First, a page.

Northampton General Hospital halts home births as staff shortages lead to safety concerns

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Maternity clinicians say sickness, covid isolation and vacancies forced temporary suspension

Clinicians say staff shortages are behind a decision to temporarily suspend the home birth service at Northampton General Hospital from Friday (April 1).

The hospital confirmed it is contacting all expectant mothers booked in for a home birth in the next two months and issued a statement saying: “We are truly sorry for the disappointment this will have caused.

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But it added: “This difficult but necessary decision has been made to ensure that safe staffing levels continue to be maintained within the maternity unit.”

Northampton General Hospital has temporarily halted its home birth service due to staff shortagesNorthampton General Hospital has temporarily halted its home birth service due to staff shortages
Northampton General Hospital has temporarily halted its home birth service due to staff shortages

Senior midwifery staff and obstetric clinicians and the executive team at NGH made the decision to temporarily halt the home birth service.

The hospital added: “We are experiencing some staff shortages in the maternity department as a result of staff sickness, Covid isolation and vacancies, which means we are unable to currently operate the home birth service.

"These challenges are not unique to NGH, as many maternity units across the country are experiencing similar pressures.

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“We understand that this may be disappointing for those women who were planning on having a home delivery over the next few months, but safety is our priority and we are committed to providing a safe service and birth experience for all women.”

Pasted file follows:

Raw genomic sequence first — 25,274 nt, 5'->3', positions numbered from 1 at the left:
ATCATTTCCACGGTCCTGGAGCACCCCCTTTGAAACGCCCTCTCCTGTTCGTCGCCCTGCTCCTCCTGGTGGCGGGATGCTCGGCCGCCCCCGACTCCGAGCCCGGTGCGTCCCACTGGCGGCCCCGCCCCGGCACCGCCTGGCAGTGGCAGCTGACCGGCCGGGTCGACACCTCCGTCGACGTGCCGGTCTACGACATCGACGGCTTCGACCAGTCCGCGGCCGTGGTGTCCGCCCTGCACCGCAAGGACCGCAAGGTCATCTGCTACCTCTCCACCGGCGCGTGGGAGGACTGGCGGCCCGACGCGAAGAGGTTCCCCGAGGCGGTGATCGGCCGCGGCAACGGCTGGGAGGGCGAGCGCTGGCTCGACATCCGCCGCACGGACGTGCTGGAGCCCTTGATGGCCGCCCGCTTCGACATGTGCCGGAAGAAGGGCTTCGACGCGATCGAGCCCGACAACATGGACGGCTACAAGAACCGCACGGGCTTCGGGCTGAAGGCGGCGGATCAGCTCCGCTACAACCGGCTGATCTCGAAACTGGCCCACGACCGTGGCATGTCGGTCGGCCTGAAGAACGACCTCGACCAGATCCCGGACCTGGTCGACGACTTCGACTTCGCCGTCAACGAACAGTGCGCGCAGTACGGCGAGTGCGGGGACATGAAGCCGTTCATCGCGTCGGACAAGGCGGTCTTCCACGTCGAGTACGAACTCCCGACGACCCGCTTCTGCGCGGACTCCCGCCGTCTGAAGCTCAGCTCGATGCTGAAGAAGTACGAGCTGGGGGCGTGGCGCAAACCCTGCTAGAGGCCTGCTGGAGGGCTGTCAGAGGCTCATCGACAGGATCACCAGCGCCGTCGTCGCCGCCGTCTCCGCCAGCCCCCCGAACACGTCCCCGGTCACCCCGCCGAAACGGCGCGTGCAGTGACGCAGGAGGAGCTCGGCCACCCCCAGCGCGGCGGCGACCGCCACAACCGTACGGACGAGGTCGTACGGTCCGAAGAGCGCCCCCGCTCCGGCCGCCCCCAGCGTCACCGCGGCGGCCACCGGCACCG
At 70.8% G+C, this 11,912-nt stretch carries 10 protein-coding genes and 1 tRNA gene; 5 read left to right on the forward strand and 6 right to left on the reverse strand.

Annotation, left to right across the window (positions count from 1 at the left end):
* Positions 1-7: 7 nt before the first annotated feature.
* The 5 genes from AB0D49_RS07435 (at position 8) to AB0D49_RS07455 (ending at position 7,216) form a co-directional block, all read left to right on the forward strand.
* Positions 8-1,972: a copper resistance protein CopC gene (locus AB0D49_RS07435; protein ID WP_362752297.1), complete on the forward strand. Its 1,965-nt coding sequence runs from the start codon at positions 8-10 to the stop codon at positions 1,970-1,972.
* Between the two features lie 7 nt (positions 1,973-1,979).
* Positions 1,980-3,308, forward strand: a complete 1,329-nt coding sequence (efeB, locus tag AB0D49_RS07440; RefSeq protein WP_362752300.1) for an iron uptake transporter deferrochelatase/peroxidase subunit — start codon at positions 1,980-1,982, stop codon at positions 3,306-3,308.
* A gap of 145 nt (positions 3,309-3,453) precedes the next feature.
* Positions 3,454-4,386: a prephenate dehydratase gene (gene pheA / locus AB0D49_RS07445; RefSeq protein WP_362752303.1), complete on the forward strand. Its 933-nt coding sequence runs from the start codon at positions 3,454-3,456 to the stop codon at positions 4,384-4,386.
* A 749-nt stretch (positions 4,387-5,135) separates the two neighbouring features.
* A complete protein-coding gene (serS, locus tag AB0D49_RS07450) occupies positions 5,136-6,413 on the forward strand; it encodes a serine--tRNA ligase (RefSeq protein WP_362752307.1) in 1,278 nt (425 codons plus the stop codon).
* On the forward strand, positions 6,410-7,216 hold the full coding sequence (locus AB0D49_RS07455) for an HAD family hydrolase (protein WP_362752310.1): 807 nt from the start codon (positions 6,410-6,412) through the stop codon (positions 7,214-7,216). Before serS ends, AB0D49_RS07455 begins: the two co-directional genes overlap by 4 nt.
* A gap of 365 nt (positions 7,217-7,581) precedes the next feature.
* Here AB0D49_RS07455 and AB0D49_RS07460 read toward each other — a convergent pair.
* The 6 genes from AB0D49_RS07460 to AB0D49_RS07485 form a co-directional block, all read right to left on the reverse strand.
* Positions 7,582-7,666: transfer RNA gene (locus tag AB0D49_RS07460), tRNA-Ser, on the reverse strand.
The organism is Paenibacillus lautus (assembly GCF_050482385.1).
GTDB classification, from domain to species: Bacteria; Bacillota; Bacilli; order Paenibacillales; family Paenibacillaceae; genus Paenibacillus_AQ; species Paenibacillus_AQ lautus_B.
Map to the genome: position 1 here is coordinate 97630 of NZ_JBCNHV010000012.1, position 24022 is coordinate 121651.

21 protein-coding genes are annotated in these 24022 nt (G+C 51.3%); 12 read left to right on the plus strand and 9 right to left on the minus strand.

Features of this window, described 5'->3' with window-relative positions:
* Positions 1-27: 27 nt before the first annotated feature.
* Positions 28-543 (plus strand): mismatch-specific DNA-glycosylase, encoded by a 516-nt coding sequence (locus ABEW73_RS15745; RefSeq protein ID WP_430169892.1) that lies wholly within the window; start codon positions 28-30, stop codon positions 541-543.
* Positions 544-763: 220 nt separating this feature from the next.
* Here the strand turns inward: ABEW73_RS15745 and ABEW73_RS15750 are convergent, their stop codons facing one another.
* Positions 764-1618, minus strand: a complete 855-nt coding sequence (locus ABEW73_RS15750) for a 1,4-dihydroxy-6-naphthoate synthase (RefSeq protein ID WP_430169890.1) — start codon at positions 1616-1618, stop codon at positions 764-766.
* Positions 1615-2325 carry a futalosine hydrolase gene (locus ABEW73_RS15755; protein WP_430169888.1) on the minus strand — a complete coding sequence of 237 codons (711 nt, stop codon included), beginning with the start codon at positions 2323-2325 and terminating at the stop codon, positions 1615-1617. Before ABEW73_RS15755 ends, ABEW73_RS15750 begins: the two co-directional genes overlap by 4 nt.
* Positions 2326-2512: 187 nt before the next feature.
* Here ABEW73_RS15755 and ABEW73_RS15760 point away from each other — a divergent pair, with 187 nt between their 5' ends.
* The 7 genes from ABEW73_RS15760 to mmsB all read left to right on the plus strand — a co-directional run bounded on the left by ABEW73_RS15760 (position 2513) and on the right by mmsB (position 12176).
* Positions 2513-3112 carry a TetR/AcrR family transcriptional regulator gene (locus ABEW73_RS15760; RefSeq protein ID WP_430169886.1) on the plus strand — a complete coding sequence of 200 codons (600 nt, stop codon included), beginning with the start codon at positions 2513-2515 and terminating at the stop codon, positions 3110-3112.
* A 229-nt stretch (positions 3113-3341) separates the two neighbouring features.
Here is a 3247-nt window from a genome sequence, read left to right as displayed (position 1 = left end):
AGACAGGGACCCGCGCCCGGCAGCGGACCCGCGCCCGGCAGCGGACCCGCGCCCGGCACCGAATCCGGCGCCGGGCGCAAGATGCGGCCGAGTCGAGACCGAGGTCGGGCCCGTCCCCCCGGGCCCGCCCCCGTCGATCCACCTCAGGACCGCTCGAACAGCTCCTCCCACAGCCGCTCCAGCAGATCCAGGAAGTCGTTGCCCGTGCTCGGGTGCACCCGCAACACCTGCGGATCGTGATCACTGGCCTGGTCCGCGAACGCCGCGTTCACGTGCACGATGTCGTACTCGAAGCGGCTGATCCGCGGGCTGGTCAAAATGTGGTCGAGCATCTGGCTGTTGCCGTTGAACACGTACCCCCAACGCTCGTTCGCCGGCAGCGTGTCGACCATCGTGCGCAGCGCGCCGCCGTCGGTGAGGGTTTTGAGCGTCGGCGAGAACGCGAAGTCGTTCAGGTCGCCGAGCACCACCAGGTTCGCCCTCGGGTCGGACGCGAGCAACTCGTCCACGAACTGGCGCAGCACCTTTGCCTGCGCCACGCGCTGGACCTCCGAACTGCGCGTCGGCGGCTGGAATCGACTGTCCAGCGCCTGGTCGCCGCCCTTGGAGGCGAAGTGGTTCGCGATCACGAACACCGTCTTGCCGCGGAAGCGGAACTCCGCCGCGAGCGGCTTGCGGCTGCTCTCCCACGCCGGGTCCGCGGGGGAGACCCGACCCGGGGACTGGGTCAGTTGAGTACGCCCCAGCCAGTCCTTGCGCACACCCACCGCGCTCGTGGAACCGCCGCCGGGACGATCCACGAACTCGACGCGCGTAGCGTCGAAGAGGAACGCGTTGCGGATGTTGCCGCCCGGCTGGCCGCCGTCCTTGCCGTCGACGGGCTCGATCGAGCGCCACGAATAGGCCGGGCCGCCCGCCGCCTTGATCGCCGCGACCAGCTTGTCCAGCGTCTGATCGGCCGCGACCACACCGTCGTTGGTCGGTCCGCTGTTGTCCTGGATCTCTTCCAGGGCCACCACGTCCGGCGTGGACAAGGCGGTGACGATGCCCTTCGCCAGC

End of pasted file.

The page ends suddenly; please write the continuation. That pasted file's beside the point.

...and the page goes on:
Local midwives took to the streets in Northampton town centre in November highlighting what they said was a growing crisis in maternity services.

Organisers of the March with Midwives say many are being driven out of the NHS by understaffing.

The Royal College of Midwives recently called out the government’s record on maternity funding.

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They claim England has a chronic shortage of over 2000 midwives and the situation is deteriorating with midwife numbers falling month on month, worsened further by pandemic related staff sickness and absences.

Birte Harlev-Lam, Executive Director, Midwife at the RCM said: “Staff are working even harder and then harder again to continue delivering the safest possible care.

"They can only do this for so long before they and the system relying upon those efforts breaks.”

Home birth services were disrupted at up to 20 NHS Trusts due to staff shortages at the end of 2021.

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University Hospitals of Derby and Burton’s home birth service has been “temporarily suspended” since last August.

Latest NHS England data showed the number of full-time equivalent maternity staff dropped to 22,172 in January – a fall of 353 on the previous year and the largest annual decrease since records began in 2009, according to analysis by the Royal College of Midwives (RCM).

NGH says that all mums-to-be women who are booked in for a home birth before the end of May have been offered appointments with a midwifery matron and the option of delivering their baby in the hospital’s birth centre.

A spokesman said: “We will continue to support these women throughout their pregnancies and again we are truly sorry for the disappointment this decision will have caused.

“We will reopen our Home Birth Service as soon as we are able. We’d like to thank you everyone for their understanding and support, especially our Maternity Voice Partnership.”

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